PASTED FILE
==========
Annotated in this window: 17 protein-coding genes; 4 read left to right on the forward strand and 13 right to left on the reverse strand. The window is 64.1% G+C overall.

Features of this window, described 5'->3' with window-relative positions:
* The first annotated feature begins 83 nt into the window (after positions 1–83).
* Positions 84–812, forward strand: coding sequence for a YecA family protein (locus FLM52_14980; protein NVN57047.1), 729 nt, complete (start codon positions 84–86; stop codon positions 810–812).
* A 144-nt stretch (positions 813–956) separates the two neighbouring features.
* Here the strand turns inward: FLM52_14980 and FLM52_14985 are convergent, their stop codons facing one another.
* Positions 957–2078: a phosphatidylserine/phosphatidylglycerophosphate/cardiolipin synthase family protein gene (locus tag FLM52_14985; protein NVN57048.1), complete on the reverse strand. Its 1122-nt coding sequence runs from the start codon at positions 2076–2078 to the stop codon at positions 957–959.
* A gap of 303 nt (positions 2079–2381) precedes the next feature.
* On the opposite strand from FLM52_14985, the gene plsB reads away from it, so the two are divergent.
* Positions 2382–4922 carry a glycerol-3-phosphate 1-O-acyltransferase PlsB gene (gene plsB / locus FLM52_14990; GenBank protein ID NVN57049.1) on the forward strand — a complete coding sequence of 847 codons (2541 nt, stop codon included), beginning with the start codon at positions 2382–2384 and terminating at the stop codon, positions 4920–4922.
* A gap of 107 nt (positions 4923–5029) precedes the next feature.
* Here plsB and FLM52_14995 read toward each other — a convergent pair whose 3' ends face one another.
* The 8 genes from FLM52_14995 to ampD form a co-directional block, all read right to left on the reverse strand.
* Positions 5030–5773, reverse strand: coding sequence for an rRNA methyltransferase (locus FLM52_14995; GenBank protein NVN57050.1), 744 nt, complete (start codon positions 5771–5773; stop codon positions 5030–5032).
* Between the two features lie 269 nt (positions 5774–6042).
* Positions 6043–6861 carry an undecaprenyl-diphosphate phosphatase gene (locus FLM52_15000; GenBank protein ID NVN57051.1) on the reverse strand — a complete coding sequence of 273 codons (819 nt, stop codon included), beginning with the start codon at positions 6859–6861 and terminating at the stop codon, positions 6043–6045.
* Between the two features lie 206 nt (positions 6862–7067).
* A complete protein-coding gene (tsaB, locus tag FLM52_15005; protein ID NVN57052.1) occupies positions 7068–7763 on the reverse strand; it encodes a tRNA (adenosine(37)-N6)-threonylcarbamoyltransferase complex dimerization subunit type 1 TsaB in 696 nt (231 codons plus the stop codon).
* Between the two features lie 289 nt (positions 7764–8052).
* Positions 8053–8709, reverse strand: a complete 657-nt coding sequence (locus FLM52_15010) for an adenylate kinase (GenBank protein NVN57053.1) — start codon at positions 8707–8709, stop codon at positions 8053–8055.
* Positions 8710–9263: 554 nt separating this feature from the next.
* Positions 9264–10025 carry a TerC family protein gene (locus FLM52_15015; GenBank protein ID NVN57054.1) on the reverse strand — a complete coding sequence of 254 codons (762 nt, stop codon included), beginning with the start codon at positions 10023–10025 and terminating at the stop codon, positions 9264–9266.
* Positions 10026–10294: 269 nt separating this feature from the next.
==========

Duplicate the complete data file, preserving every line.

Annotated in this window: 17 protein-coding genes; 4 read left to right on the forward strand and 13 right to left on the reverse strand. The window is 64.1% G+C overall.

Features of this window, described 5'->3' with window-relative positions:
* The first annotated feature begins 83 nt into the window (after positions 1–83).
* Positions 84–812, forward strand: coding sequence for a YecA family protein (locus FLM52_14980; protein NVN57047.1), 729 nt, complete (start codon positions 84–86; stop codon positions 810–812).
* A 144-nt stretch (positions 813–956) separates the two neighbouring features.
* Here the strand turns inward: FLM52_14980 and FLM52_14985 are convergent, their stop codons facing one another.
* Positions 957–2078: a phosphatidylserine/phosphatidylglycerophosphate/cardiolipin synthase family protein gene (locus tag FLM52_14985; protein NVN57048.1), complete on the reverse strand. Its 1122-nt coding sequence runs from the start codon at positions 2076–2078 to the stop codon at positions 957–959.
* A gap of 303 nt (positions 2079–2381) precedes the next feature.
* On the opposite strand from FLM52_14985, the gene plsB reads away from it, so the two are divergent.
* Positions 2382–4922 carry a glycerol-3-phosphate 1-O-acyltransferase PlsB gene (gene plsB / locus FLM52_14990; GenBank protein ID NVN57049.1) on the forward strand — a complete coding sequence of 847 codons (2541 nt, stop codon included), beginning with the start codon at positions 2382–2384 and terminating at the stop codon, positions 4920–4922.
* A gap of 107 nt (positions 4923–5029) precedes the next feature.
* Here plsB and FLM52_14995 read toward each other — a convergent pair whose 3' ends face one another.
* The 8 genes from FLM52_14995 to ampD form a co-directional block, all read right to left on the reverse strand.
* Positions 5030–5773, reverse strand: coding sequence for an rRNA methyltransferase (locus FLM52_14995; GenBank protein NVN57050.1), 744 nt, complete (start codon positions 5771–5773; stop codon positions 5030–5032).
* Between the two features lie 269 nt (positions 5774–6042).
* Positions 6043–6861 carry an undecaprenyl-diphosphate phosphatase gene (locus FLM52_15000; GenBank protein ID NVN57051.1) on the reverse strand — a complete coding sequence of 273 codons (819 nt, stop codon included), beginning with the start codon at positions 6859–6861 and terminating at the stop codon, positions 6043–6045.
* Between the two features lie 206 nt (positions 6862–7067).
* A complete protein-coding gene (tsaB, locus tag FLM52_15005; protein ID NVN57052.1) occupies positions 7068–7763 on the reverse strand; it encodes a tRNA (adenosine(37)-N6)-threonylcarbamoyltransferase complex dimerization subunit type 1 TsaB in 696 nt (231 codons plus the stop codon).
* Between the two features lie 289 nt (positions 7764–8052).
* Positions 8053–8709, reverse strand: a complete 657-nt coding sequence (locus FLM52_15010) for an adenylate kinase (GenBank protein NVN57053.1) — start codon at positions 8707–8709, stop codon at positions 8053–8055.
* Positions 8710–9263: 554 nt separating this feature from the next.
* Positions 9264–10025 carry a TerC family protein gene (locus FLM52_15015; GenBank protein ID NVN57054.1) on the reverse strand — a complete coding sequence of 254 codons (762 nt, stop codon included), beginning with the start codon at positions 10023–10025 and terminating at the stop codon, positions 9264–9266.
* Positions 10026–10294: 269 nt separating this feature from the next.